Stathis Papaioannou wrote:
> Brent Meeker writes:
>  > > > OK, but that means "observer moments" are not fundamental and the
>  > > "illusion" of their continuity may be provided by the continuity of
>  > > their underpinning. But I don't see how a strictly stepwise discrete
>  > > process as contemplated in the UD can provide that continuity. It 
> was my
>  > > understanding that it assumed consciousness could be provided by a
>  > > series of disjoint states.
>  > > >
>  > > > Brent Meeker
>  > >
>  > > It's an assumption of computationalism that the discrete computational
>  > > steps will lead to continuity of consciousness. Moreover, it's an
>  > > assumption of computationalism that a discontinuity in substrate of
>  > > implementation (i.e. from brain to digital computer) will preserve
>  > > continuity of consciousness.
>  >
>  > Maybe that assumption is inconsistent.
>  >
>  > Computational steps have an order in Platonia. In implementing them 
> in the material world, as in a computer, the sequentiallity (is that a 
> word?) of the steps is provided by the underlying physics just as the 1s 
> and 0s are provided by switches. But without the continuity of the 
> substrate it seems the states need some axiomatic, inherent order as in 
> Platonia. So then it is not clear that states can be chopped arbitrarily 
> finely and still function as computations - or a stream of conscious states.
>  >
>  > Brent Meeker
> I don't see how it is possible to mix up something any more thoroughly 
> in the real world than it is already mixed up in Platonia. 

Sure. In the real world I can write 1 2 4 7 6 3...  But in arithmtic Platonia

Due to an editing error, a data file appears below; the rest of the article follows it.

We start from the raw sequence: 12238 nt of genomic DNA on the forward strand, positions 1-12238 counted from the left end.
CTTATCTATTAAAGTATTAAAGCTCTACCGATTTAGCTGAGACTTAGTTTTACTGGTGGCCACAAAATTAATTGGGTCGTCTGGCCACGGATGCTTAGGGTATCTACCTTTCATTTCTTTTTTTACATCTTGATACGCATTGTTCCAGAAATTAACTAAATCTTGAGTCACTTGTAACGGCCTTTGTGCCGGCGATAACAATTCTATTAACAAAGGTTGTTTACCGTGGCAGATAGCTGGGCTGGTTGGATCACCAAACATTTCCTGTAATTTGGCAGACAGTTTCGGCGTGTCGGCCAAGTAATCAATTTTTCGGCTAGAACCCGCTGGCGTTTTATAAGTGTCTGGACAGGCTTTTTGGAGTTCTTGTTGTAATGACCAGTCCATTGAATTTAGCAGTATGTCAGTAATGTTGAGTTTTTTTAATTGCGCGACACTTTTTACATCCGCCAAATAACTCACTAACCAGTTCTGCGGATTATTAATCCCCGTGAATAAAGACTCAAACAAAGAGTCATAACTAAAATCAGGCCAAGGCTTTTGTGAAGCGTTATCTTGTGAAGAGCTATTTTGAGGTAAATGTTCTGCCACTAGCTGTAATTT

(a small part of the kingdom) there's no spacial or temporal order that can 
conflict with the inherent order.

>It's not as 
> if God has to explicitly put the integers in line one after the other: 
> they just naturally form a sequence, and they would no less form a 
> sequence if they were written on cards and thrown to the wind. Explicit 
> ordering in the physical world is important from a third person 
> perspective. If the putative sequence has a first person experience, and 
> the substrate of its implementation is transparent to that first person 
> experience (eg. an entity in a virtual reality environment with no 
> external input) then the implicit ordering in Platonia is sufficient to 
> create the first person impression of continuity.
> Stathis Papaioannou

I don't disagree with that.  But that means that a conscious, 1st person, pair 
of experiences, i.e. pair of numbers can have no order other than the inherent 
order of the numbers.  And if an experience corresponds to just a number, then 
experiences are discrete and can't be chopped finer than some limit.  

I guess I need a more explicit idea of how experiences occur in arithmetic 
Platonia.  Are we to imagine that some large number 3875835442... is a single, 
atomic experience and another number 3876976342... is another single, atomic 
experience and they have no other relation than their natural order?  In that 
case, they would be experiences in a certain bundle of streams of consciousness 
just in virtue of having some digits in common or having factors in common or 
what?  Or are we to imagine another Platonic object, a Turing machine, that 
generates both these numbers in a certain sequence (maybe the reverse of their 
natural order) - and that's what makes them parts of the same experience bundle?

Brent Meeker

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